- Publisher: Top Shelf Productions (2022-03-22)
- Language: English
- Paperback: 184 pages
- ISBN-13: 9781603094993
- Item Weight: 612.36 grams
- Dimensions: 10.56 x 7.06 x 0.59 cm
Welcome to an autobiography from another dimension. A wildly inventive cartoonist begins her imaginary memoir -- exploring the girlhood she never had.
Many LGBTQ adults look back on their youth and wonder: what might have been? Growing up “in the closet” tends to produce a sort of double identity, between the inner self and the self seen by the outside world. Now, cartoonist Axelle Lenoir, in her unpredictable and imaginative way, makes this metaphor real.
Secret Passages, narrated by the adult author, begins with the death of her (male) “cosmic twin.” From there it launches into a rollicking ride of childhood antics, set in 1985 small-town Québec. We get to know Axelle (a rebellious little girl who dreads Grade 1 and is captivated by the spooky forest near the house), her brothers (who share her off-the-charts enthusiasm for cartoons and toys), and their long-suffering parents (who may or may not be aliens).
These lively comic-strip style anecdotes, reminiscent of Calvin & Hobbes and packed full of pop-culture parodies, are juxtaposed with surreal twists as Axelle’s existential crisis mutates the narrative, building to a mind-bending climax.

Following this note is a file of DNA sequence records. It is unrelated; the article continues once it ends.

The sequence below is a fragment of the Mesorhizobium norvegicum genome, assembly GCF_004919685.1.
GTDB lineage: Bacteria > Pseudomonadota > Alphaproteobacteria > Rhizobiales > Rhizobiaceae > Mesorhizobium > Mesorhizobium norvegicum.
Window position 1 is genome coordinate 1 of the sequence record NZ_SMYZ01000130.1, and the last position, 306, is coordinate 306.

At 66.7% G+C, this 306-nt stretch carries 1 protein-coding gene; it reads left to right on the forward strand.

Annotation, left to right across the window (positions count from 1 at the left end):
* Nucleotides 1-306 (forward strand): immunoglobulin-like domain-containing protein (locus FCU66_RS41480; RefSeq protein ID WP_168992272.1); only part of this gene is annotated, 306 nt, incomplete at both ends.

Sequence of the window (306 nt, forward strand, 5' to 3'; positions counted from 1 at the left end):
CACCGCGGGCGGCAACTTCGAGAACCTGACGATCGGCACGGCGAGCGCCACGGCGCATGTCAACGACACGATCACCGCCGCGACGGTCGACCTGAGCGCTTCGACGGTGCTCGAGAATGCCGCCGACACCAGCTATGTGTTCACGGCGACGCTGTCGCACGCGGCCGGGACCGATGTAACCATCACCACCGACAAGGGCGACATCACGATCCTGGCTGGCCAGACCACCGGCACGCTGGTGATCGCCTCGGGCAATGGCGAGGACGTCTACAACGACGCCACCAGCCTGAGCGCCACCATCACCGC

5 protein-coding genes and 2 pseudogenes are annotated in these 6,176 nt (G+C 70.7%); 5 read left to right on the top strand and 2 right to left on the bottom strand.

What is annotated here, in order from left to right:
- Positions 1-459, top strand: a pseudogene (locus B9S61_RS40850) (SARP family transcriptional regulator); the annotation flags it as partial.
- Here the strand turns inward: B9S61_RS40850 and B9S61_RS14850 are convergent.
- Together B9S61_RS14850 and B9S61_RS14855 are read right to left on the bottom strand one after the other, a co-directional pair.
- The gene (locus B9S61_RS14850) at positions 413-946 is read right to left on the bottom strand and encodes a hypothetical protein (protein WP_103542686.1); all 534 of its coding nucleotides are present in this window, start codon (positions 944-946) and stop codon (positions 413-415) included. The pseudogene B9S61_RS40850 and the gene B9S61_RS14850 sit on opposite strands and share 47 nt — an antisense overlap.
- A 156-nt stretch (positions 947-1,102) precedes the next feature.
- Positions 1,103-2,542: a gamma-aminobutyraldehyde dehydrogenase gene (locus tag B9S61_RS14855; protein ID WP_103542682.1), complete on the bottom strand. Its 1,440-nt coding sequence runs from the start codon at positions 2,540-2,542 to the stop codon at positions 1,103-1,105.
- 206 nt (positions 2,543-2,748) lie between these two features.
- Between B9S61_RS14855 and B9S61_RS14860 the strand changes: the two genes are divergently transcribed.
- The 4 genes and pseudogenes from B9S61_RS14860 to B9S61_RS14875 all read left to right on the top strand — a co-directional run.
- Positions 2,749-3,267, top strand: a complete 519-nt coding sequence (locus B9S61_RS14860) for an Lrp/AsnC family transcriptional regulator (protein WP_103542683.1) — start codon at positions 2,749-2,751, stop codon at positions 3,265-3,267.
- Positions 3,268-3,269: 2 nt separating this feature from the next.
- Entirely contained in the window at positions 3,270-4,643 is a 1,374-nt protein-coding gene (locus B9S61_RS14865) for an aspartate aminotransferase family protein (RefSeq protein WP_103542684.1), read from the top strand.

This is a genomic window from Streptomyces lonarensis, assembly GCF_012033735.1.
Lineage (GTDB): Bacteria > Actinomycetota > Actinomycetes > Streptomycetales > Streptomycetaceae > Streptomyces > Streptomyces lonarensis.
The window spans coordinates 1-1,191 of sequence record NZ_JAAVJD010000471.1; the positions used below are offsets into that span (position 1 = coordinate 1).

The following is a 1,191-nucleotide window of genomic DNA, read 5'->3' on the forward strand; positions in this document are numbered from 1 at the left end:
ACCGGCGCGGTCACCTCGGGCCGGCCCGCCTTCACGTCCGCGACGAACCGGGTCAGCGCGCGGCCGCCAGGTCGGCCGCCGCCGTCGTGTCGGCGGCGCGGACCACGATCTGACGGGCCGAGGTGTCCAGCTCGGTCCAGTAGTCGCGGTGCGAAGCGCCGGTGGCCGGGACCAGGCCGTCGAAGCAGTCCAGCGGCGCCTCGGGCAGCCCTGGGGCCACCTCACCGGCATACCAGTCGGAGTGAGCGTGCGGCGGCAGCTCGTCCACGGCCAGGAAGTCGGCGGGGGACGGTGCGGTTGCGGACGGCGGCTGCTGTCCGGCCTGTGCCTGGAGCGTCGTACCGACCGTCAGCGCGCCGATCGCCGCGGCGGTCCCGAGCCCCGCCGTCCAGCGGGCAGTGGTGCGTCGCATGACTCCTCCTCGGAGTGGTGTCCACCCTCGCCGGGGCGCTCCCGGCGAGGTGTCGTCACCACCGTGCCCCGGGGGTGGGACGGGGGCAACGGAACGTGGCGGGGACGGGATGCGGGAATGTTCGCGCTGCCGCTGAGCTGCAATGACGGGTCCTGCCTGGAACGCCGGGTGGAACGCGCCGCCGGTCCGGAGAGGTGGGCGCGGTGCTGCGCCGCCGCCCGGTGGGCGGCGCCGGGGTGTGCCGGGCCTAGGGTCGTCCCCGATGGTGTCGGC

About the Author
Axelle Lenoir started out as a 2D artist in 1999, for a Quebec City video game company. In 2003, craving more creative freedom, she quit and made her first steps in comic books. Her Mertownville trilogy was released by the Switzerland publisher Paquet in the mid-2000s. Since then, Axelle has worked with publishers in France, Belgium, and Canada. Her first English-language graphic novel, Camp Spirit (Top Shelf), is a coming-of-age story about an unlikely friendship between two summer camp counselors. Her next book, a comic strip collection named What If We Were..., portrays two teenage girls who invented a weird and funny game to fill their spare time.
Axelle's writing style is a mix between humor, everyday life situations, fantasy and comic strips. She likes to write about women, teenagers, folklore, parallel universes and stupid cats.